Strange as it may seem, much of the genome actually has little or nothing to do with genes.
For two decades, Susan Wessler, a UGA Distinguished Research Professor of Botany and Genetics, has studied genetic junk in DNA called transposable elements, or TEs for short (Research Reporter, Fall 1992).
These fragments of DNA are found in the genomes of all organisms. In humans, for example, TEs account for about 40 percent of the entire genome.
Transposable elements make a genome bigger but most
TEs apparently dont cause any harm to the organism, said
Wessler, who studies TEs in rice and corn.
They can shake up an otherwise conservative genome, challenging an organism from the inside, she said.
Plant populations that have large numbers of active TEs could be more adaptable to changes in the environment, but nobody knows for sure. Such diversity could give a TE-diverse population competitive advantages and a greater ability to survive.
Over millions of years of evolution, TEs lose their mobility, Wessler said. Populations with less TE diversity and/or activity might have diminished ability to adapt to external challenges.
Wesslers research is designed to find answers to just how much TE diversity exists within distinct plant populations and what adaptive advantages a population with a rich array of active TEs might possess.
Her research team also looks at whether a specific location of TEs within DNA might beneficially alter gene expression and introduce traits like drought tolerance, or pest or virus resistance in agricultural crops such as rice.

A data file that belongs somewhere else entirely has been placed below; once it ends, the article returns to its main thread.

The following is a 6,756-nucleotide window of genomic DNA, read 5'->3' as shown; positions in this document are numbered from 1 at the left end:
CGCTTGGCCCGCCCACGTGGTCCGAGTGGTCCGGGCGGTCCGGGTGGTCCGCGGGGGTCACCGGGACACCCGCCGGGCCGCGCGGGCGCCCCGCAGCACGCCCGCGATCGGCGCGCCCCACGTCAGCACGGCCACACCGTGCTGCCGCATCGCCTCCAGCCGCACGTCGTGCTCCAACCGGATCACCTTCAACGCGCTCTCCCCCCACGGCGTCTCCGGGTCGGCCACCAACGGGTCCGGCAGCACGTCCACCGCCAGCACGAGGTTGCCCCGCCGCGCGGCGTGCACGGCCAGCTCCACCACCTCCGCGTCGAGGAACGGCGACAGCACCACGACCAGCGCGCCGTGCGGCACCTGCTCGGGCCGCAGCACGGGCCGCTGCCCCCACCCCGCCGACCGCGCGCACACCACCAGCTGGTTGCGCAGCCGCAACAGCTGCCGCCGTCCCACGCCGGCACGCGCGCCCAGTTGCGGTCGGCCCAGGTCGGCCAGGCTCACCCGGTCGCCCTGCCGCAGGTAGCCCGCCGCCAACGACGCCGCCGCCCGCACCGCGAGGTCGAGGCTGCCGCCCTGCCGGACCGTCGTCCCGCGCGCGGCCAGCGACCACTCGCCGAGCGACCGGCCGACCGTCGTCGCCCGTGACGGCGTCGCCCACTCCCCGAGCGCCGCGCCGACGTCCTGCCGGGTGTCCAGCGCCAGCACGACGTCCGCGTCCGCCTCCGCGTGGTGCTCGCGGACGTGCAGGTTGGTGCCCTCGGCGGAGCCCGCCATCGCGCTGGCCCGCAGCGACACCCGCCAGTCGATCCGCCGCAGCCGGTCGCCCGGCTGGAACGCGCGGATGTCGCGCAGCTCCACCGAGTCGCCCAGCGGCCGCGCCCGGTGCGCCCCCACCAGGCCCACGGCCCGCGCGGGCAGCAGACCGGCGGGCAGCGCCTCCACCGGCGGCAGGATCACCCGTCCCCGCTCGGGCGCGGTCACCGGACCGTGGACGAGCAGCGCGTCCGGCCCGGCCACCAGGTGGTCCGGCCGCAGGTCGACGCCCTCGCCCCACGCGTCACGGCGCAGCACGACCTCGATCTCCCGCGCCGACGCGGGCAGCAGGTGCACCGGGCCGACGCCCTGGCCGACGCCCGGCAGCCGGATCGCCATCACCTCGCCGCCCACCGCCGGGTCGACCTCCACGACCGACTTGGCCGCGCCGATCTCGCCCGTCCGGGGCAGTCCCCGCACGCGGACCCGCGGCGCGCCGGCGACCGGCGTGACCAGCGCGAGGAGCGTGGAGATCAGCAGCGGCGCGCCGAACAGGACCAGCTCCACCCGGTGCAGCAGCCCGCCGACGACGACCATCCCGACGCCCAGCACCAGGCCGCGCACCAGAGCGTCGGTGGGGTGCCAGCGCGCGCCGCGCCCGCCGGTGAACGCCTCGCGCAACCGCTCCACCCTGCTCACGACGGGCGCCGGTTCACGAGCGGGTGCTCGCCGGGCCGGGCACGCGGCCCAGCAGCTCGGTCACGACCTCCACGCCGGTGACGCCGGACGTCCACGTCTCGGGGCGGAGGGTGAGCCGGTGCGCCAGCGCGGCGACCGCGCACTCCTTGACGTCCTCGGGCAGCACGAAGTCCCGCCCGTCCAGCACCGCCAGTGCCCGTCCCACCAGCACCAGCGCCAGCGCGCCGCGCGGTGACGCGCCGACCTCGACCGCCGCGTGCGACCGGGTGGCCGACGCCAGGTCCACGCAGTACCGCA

Rice is the most important direct source of food for humans. About two-thirds of the world depend on rice as an energy source, said Wessler, who heads a research collaboration that includes UGA, Cornell University and Washington University.
Wesslers research is funded by a $3.4 million National Science Foundation grant to determine if the position of specific TEs in rice varies among populations, and if so, to what extent.
She is among hundreds of scientists worldwide who are working to better understand rice DNA, which may have as many as 30,000 or more genes spread across a dozen pairs of chromosomes.
Unlike many of its cousins in the grass family which includes corn, sorghum, millet, wheat and rye rice has a smaller genome and also much less genetic junk, so the gene-mapping process should be easier, Wessler said.
For example, rice and corn may have two related genes that are separated by 10,000 base pairs in rice and 100,000 base pairs in corn. The difference is that in corn more TEs have inserted between the genes, she said. The rice genome, if written in textbook style, would fill about 150 volumes, while corn would take about 900.
Wesslers findings will contribute to the overall knowledge of grass family genetics. Down the road, other scientists will be able to use that knowledge to engineer higher-quality, bigger-yielding varieties of rice, corn and other grass cousins to feed a growing population.
One thing seems certain: As scientists learn more about TEs, they will be less inclined to refer to them as genetic junk.
For more information, e-mail email@example.com.